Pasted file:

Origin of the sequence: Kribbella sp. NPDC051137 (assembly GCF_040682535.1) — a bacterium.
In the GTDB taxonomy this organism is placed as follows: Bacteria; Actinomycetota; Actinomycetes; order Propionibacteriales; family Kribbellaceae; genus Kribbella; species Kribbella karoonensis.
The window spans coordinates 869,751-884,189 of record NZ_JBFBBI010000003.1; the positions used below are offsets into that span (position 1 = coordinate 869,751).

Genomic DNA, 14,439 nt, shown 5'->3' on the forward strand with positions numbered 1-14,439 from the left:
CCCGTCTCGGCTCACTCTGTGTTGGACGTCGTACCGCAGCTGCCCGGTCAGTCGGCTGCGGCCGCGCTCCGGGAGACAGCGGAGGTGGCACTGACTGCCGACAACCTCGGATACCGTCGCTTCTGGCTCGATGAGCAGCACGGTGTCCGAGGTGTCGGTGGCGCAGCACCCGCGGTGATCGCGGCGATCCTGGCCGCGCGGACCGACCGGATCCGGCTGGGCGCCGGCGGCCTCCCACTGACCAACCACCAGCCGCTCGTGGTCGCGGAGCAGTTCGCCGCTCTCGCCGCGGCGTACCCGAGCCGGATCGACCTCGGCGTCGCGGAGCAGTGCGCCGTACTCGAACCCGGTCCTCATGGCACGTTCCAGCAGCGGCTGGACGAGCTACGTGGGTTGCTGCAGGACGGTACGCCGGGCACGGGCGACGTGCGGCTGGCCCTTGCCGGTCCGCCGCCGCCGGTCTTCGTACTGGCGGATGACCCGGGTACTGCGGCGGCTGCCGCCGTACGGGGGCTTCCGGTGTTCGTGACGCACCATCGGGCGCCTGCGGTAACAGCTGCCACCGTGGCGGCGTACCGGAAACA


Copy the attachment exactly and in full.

Origin of the sequence: Kribbella sp. NPDC051137 (assembly GCF_040682535.1) — a bacterium.
In the GTDB taxonomy this organism is placed as follows: Bacteria; Actinomycetota; Actinomycetes; order Propionibacteriales; family Kribbellaceae; genus Kribbella; species Kribbella karoonensis.
The window spans coordinates 869,751-884,189 of record NZ_JBFBBI010000003.1; the positions used below are offsets into that span (position 1 = coordinate 869,751).

Genomic DNA, 14,439 nt, shown 5'->3' on the forward strand with positions numbered 1-14,439 from the left:
CCCGTCTCGGCTCACTCTGTGTTGGACGTCGTACCGCAGCTGCCCGGTCAGTCGGCTGCGGCCGCGCTCCGGGAGACAGCGGAGGTGGCACTGACTGCCGACAACCTCGGATACCGTCGCTTCTGGCTCGATGAGCAGCACGGTGTCCGAGGTGTCGGTGGCGCAGCACCCGCGGTGATCGCGGCGATCCTGGCCGCGCGGACCGACCGGATCCGGCTGGGCGCCGGCGGCCTCCCACTGACCAACCACCAGCCGCTCGTGGTCGCGGAGCAGTTCGCCGCTCTCGCCGCGGCGTACCCGAGCCGGATCGACCTCGGCGTCGCGGAGCAGTGCGCCGTACTCGAACCCGGTCCTCATGGCACGTTCCAGCAGCGGCTGGACGAGCTACGTGGGTTGCTGCAGGACGGTACGCCGGGCACGGGCGACGTGCGGCTGGCCCTTGCCGGTCCGCCGCCGCCGGTCTTCGTACTGGCGGATGACCCGGGTACTGCGGCGGCTGCCGCCGTACGGGGGCTTCCGGTGTTCGTGACGCACCATCGGGCGCCTGCGGTAACAGCTGCCACCGTGGCGGCGTACCGGAAACA